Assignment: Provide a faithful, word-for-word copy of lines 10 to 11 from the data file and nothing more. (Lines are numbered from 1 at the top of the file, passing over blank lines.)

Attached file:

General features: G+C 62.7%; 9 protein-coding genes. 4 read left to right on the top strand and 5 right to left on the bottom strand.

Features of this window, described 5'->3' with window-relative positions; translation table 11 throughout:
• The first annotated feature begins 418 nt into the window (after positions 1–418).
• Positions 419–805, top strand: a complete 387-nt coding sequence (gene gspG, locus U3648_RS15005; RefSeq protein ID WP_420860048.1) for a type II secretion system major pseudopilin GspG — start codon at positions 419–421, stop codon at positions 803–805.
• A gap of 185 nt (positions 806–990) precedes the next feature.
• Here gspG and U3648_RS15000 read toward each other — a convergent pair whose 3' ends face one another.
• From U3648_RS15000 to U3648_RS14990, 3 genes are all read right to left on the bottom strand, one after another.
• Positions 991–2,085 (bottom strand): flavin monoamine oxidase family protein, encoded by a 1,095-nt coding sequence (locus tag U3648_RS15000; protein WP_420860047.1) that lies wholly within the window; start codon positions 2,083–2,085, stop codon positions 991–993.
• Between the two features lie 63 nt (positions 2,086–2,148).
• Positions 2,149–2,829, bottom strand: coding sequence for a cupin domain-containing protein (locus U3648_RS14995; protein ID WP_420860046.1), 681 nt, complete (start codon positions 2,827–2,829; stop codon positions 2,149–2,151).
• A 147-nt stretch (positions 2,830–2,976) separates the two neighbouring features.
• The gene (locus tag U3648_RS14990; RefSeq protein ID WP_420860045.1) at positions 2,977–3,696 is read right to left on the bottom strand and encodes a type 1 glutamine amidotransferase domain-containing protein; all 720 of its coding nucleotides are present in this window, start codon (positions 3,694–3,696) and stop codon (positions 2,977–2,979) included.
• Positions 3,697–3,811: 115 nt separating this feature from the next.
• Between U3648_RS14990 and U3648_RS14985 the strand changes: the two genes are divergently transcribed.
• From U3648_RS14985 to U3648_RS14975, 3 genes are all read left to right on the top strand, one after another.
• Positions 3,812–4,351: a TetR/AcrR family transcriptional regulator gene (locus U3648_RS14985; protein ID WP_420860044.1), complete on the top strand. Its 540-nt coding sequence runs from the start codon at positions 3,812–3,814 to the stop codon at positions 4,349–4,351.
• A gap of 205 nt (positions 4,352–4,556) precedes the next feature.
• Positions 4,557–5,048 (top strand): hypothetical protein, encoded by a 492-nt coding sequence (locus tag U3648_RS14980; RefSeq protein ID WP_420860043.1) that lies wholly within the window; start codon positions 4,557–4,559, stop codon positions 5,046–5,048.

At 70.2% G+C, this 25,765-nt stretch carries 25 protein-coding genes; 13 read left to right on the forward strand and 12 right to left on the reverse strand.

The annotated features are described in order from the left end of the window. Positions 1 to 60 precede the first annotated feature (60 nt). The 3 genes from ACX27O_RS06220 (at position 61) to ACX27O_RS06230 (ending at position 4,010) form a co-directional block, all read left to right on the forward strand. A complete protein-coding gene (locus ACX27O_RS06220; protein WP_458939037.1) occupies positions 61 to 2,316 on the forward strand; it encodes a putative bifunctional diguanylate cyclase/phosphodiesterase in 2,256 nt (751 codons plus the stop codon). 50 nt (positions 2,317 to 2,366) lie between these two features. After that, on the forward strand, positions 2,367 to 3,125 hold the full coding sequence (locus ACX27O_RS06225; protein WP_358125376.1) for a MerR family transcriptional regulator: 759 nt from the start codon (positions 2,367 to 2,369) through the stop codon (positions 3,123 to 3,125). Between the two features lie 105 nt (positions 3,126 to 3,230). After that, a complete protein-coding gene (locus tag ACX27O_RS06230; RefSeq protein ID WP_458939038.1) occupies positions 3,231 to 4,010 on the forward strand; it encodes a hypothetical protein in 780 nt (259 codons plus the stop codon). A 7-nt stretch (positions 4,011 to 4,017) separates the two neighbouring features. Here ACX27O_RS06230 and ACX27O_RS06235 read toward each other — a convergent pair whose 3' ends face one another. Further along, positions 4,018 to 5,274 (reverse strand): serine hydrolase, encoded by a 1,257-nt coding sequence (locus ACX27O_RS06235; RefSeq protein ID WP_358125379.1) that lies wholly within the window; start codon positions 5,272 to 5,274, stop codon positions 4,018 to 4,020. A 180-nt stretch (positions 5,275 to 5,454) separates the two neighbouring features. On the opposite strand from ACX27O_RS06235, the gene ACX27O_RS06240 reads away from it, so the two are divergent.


• Positions 2,149–2,829, bottom strand: coding sequence for a cupin domain-containing protein (locus U3648_RS14995; protein ID WP_420860046.1), 681 nt, complete (start codon positions 2,827–2,829; stop codon positions 2,149–2,151).
• A 147-nt stretch (positions 2,830–2,976) separates the two neighbouring features.